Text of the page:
Thursday, April 30, 2009

Here is an advice column written by Boston Globe columnist Meredith Goldstein. Do you agree with her advice to the letter writer? What's your perspective?

Too much weight

Q: I love your column and would love to get some opinions on this. I don't know how to say this without sounding shallow, so here goes. I am no longer attracted to my husband because he has gained quite a bit of weight in the 6 years that we've been married (I would guess 40 lbs) and he was already short and on the big side when we started (which was fine with me, that's how I loved him), but this gain takes him from overweight to, well, obese. I am not slender either and have gained weight myself in the past few years (mostly due to having kids) but I do watch what I eat, go to the gym, jog, and am losing the pounds, albeit slowly - so I'm not expecting perfection. He, on the other hand, is just getting worse and worse and it disgusts me - won't go to the gym, use our treadmill or weights or boxing equipment and snacks on chips, soda, and greasy foods even thought I shop for and cook healthy meals.

The weight exacerbates other health issues such as his depression, high blood pressure, high cholesterol, etc. so it's more than just how he looks. We talk about the health issues but he doesn't actually DO ANYTHING to get started on the road to weight loss and better health. Anyway, this is affecting our sex life because he repulses me to the point where I flinch when he comes near me. Lately it hasn't been an issue because his antidepressants kill his libido but even hugging, kissing, cuddling etc. make me recoil. I don't see him changing any time soon and we aren't splitting up, so how can I change my reaction to him so that we can maintain at least some minimal contact and not grow even further apart? Would it be cruel to just lay it on the line and let him know that his weight is coming between us? Would that perhaps motivate him to get moving or just make him hate me for being mean and critical? I've tried the soft-sell (let's go biking, let's go for a walk, hey wasn't this dinner great it was only 300 calories!), we've been to couples counseling and individual counseling, he has had life coaches and career coaches, and I've tried ignoring the problem and no approach has gotten any results so I'm trying to shift the focus on how I can change my own reaction to him and find a way around the un-attraction.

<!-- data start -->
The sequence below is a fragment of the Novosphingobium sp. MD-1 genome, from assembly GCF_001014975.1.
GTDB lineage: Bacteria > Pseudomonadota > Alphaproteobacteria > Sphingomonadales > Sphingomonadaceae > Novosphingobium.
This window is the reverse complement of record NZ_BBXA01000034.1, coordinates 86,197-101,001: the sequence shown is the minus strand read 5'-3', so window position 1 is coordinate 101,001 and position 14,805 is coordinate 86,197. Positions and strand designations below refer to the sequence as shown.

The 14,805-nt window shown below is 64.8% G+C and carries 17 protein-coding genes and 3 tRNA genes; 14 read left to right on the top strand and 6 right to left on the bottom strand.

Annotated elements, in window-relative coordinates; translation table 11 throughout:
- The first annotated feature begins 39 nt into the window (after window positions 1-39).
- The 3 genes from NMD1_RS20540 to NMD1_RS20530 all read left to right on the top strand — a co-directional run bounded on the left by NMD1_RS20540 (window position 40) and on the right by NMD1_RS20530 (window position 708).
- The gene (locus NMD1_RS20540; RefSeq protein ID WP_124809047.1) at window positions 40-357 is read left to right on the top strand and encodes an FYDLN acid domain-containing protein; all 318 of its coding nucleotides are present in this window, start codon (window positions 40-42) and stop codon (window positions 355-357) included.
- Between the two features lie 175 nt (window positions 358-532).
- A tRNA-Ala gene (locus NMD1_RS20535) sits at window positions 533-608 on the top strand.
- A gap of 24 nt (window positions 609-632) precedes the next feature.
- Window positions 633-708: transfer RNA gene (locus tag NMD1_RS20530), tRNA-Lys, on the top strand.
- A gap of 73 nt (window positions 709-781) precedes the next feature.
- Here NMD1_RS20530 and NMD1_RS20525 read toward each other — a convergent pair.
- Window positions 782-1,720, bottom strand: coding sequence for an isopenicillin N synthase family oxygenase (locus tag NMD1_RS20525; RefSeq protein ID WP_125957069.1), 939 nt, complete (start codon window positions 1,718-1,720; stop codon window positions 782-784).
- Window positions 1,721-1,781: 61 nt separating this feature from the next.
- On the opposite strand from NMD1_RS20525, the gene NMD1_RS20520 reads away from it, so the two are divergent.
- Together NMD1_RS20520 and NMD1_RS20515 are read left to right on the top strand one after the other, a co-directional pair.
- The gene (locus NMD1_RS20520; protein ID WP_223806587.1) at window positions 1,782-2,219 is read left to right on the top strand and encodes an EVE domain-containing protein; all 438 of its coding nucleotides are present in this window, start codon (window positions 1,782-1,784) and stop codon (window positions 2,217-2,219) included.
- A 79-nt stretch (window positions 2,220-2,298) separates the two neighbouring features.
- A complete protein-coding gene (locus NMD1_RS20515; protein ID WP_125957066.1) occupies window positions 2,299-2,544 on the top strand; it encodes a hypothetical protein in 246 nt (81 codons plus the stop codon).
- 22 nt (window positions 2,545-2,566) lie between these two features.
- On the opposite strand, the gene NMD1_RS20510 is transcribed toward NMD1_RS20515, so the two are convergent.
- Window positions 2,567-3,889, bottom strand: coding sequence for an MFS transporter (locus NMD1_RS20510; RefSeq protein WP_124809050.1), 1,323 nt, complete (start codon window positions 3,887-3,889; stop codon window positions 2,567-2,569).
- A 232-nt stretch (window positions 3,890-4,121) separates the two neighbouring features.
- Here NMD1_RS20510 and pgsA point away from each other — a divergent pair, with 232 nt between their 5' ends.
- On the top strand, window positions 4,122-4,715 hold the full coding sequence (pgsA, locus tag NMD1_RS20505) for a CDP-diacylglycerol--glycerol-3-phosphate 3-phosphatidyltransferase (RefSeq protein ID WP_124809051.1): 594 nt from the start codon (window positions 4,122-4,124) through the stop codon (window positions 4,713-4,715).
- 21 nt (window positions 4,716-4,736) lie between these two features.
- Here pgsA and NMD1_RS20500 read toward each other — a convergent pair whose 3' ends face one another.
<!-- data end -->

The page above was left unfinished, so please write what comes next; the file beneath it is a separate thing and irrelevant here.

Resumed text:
Thank you,
Turned-off wife, Danvers

A: Turned-off wife – I don’t think it’s your responsibility to change your reaction to him. He’s putting his physical health at risk. His emotional health is already suffering. You have every right to demand a change. You ask if it’s cruel to put it on the line and tell him his obesity is killing your relationship. My answer is: no, it’s not cruel, it’s necessary.

I think you should go back to counseling, both as a couple -- and alone. Coping with a marriage that puts you in the position of having to love someone who is depressed must be overwhelming.

When you go to therapy as a couple, be frank. Be clear. Say everything you said in this letter – even the part about recoiling. And then tell him what you’ve also said in this letter – which is that despite all of these horrible feelings, at no point have you thought about leaving. He’s a lucky guy for that. And it means you love him.

I get the whole clinical depression thing, but he should want to keep you around and to keep himself alive.

-- Meredith

1 comment:

Anonymous said...

Some antidepressants cause weight gain and some don't. Maybe he needs to have a chat with his doctor. It doesn't sound as if the current meds are working at all anyway. The way his wife describes his behavior has all the red flags for a depressed individual. My heart goes out to her - it is indeed hard to live with and love someone who is depressed. They weight you down. (Pun not intended.)